The copolymers may be made by direct polymerisation of comonomers. Such copolymers may also be made by transesterification, or by hydrolysis and re-esterification, of an ethylene unsaturated ester copolymer to give a different ethylene unsaturated ester copolymer. For example, ethylene vinyl hexanoate and ethylene vinyl octanoate copolymers may be made in this way, e.g. from an ethylene vinyl acetate copolymer. Preferred copolymers are ethylene-vinyl acetate or -vinyl propionate copolymers, or ethylene-vinyl 2-ethyl hexanoate or -octanoate co- or terpolymers, such as ethylene-vinyl acetate-vinyl 2-ethyl hexanoate terpolymers.
The copolymers may, for example, have 15 or fewer, preferably 10 or fewer, more preferably 6 or fewer, most preferably 2 to 5, methyl terminating side branches per 100 methylene groups, as measured by nuclear magnetic resonance spectroscopy, other than methyl groups on a comonomer ester and other than terminal methyl groups.
The copolymers may have a polydispersity of 1 to 6 preferably 2 to 4, polydispersity being the ratio of weight average molecular weight to number average molecular weight both as measured by Gel Permeation Chromatography using polystyrene standards.
(ii) Comb Polymers
Comb polymers are discussed in “Comb-Like Polymers. Structure and Properties”, N. A. Platé and V. P. Shibaev, J. Poly. Sci. Macromolecular Revs., 8, p 117 to 253 (1974).
Generally, comb polymers consist of molecules in which long chain branches such as hydrocarbyl branches, optionally interrupted with one or more oxygen atoms and/or carbonyl groups, having from 6 to 30 such as 10 to 30, carbon atoms, are pendant from a polymer backbone, said branches being bonded directly or indirectly to the backbone. Examples of indirect bonding include bonding via interposed atoms or groups, which bonding can include covalent and/or electrovalent bonding such as in a salt. Generally, comb polymers are distinguished by having a minimum molar proportion of units containing such long chain branches.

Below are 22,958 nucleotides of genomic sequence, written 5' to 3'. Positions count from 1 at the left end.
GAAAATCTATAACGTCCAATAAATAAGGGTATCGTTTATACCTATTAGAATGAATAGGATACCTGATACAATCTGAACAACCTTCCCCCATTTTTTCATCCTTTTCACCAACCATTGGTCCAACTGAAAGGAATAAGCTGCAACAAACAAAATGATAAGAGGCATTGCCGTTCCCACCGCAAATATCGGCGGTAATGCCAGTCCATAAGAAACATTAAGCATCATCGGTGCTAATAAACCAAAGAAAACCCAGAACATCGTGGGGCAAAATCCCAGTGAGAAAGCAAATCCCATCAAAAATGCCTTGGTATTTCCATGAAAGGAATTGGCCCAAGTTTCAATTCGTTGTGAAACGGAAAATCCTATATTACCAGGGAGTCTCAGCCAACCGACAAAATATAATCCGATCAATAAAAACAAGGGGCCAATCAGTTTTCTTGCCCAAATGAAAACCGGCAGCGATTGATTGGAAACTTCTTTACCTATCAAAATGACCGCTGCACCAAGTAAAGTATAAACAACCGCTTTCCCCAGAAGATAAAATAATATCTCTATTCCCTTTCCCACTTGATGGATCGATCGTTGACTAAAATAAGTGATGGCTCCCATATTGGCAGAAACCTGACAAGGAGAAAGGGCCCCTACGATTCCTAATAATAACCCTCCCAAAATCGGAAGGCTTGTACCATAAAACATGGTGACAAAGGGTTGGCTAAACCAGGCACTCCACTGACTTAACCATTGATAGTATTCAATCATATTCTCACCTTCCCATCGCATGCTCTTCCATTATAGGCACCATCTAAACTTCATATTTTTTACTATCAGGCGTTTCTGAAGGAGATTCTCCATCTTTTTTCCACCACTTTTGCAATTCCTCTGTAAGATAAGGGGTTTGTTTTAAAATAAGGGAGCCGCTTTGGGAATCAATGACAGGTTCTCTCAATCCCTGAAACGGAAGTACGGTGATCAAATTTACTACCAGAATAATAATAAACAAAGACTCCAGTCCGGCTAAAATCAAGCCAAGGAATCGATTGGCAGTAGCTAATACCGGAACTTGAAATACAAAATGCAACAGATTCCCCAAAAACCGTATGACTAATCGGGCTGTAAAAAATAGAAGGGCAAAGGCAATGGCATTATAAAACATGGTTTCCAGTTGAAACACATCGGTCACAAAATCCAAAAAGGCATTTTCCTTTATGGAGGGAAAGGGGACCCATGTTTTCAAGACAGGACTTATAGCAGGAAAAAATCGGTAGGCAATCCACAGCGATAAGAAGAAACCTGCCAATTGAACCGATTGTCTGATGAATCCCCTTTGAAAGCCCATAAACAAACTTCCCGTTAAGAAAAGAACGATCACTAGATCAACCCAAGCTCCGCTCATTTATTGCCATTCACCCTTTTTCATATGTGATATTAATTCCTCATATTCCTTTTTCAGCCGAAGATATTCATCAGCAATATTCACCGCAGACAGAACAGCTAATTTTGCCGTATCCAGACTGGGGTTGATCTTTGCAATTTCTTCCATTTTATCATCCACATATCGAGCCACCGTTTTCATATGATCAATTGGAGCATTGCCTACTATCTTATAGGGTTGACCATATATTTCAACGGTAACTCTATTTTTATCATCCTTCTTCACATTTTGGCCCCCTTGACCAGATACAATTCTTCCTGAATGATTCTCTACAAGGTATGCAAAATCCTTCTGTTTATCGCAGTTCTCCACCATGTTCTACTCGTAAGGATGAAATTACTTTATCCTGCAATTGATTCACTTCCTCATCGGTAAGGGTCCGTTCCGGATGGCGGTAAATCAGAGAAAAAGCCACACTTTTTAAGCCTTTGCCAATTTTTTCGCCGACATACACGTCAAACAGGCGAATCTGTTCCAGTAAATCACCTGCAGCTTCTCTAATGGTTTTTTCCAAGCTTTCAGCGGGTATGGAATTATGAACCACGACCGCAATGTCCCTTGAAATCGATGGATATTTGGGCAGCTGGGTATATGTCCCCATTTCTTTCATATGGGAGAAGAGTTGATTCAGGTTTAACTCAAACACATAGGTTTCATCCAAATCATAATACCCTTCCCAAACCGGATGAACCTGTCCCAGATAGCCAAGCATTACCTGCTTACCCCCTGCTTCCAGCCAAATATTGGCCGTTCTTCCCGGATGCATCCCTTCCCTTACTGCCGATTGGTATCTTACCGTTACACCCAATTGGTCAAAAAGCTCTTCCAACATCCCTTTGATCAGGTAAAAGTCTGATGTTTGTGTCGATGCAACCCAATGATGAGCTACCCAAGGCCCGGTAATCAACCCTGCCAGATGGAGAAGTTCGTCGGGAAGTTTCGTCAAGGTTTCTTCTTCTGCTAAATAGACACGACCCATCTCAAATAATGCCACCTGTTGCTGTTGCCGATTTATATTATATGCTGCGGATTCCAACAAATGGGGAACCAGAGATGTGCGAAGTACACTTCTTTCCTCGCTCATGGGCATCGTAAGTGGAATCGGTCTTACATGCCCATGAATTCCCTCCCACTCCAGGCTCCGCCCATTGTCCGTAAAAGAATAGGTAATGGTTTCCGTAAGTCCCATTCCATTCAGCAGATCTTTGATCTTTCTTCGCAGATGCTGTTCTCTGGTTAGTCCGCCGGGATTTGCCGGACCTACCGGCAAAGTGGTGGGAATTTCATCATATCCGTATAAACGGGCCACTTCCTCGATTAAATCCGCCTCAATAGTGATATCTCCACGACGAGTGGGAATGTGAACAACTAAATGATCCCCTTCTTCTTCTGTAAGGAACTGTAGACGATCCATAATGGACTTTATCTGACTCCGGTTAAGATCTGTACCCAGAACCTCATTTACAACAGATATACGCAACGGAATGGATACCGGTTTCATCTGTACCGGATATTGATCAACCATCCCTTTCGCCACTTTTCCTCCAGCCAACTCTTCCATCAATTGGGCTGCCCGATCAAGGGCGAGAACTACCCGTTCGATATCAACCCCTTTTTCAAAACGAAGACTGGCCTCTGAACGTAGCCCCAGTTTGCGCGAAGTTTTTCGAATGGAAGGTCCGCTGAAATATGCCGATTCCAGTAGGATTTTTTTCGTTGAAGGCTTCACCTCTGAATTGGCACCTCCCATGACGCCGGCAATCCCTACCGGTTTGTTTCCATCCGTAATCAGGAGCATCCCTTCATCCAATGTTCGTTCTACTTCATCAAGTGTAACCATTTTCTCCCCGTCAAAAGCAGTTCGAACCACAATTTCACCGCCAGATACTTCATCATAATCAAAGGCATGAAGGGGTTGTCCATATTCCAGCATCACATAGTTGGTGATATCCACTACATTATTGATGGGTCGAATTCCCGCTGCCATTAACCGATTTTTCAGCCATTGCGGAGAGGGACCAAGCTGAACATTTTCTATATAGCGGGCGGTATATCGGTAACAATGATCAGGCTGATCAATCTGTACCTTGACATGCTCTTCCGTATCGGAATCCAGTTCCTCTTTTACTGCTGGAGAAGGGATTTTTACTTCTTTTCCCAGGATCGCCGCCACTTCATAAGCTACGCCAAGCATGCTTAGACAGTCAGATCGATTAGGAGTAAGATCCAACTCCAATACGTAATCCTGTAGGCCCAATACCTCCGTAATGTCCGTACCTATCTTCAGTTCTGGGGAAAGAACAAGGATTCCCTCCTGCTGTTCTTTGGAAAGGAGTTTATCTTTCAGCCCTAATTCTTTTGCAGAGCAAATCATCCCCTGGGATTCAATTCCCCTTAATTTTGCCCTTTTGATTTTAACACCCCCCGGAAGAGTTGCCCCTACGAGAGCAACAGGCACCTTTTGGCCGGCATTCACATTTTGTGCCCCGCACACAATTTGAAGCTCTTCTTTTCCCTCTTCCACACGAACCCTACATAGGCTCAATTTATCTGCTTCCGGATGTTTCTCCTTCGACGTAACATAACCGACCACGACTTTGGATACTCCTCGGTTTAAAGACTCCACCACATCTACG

Advantageously, the comb polymer is a homopolymer having, or a copolymer at least 25 and preferably at least 40, more preferably at least 50, molar percent of the units of which have, side chains containing at least 6 such as at least 8, and preferably at least 10, atoms, selected from for example carbon, nitrogen and oxygen, in a linear chain or a chain containing a small amount of branching such as a single methyl branch.
As examples of preferred comb polymers there may be mentioned those containing units of the general formula
D represents R11, COOR11, OCOR11, R12COOR11 or OR11;
E represents H, D or R12;
G represents H or D;
J represents H, R12, R12COOR11, or a substituted or unsubstituted aryl or heterocyclic group;
K represents H, COOR12, OCOR12, OR12 or COOH;
L represents H, R12, COOR12, OCOR12 or substituted or unsubstituted aryl;
R11 representing a hydrocarbyl group having 10 or more carbon atoms, and
R12 representing a hydrocarbylene (divalent) group in the 12COOR11 moiety and otherwise a hydrocarbyl (monovalent) group,
and m and n represent mole ratios, their sum being 1 and m being finite and being up to and including 1 and n being from zero to less than 1, preferably m being within the range of from 1.0 to 0.4, n being in the range of from 0 to 0.6. R11 advantageously represents a hydrocarbyl group with from 10 to 30 carbon atoms, preferably 10 to 24, more preferably 10 to 18. Preferably, R11 is a linear or slightly branched alkyl group and R12 advantageously represents a hydrocarbyl group with from 1 to 30 carbon atoms when monovalent, preferably with 6 or greater, more preferably 10 or greater, preferably up to 24, more preferably up to 18 carbon atoms. Preferably, R12, when monovalent, is a linear or slightly branched alkyl group. When R12 is divalent, it is preferably a methylene or ethylene group. By “slightly branched” is meant having a single methyl branch.
The comb polymer may contain units derived from other monomers if desired or required, examples being CO, vinyl acetate and ethylene. It is within the scope of the invention to include two or more different comb copolymers.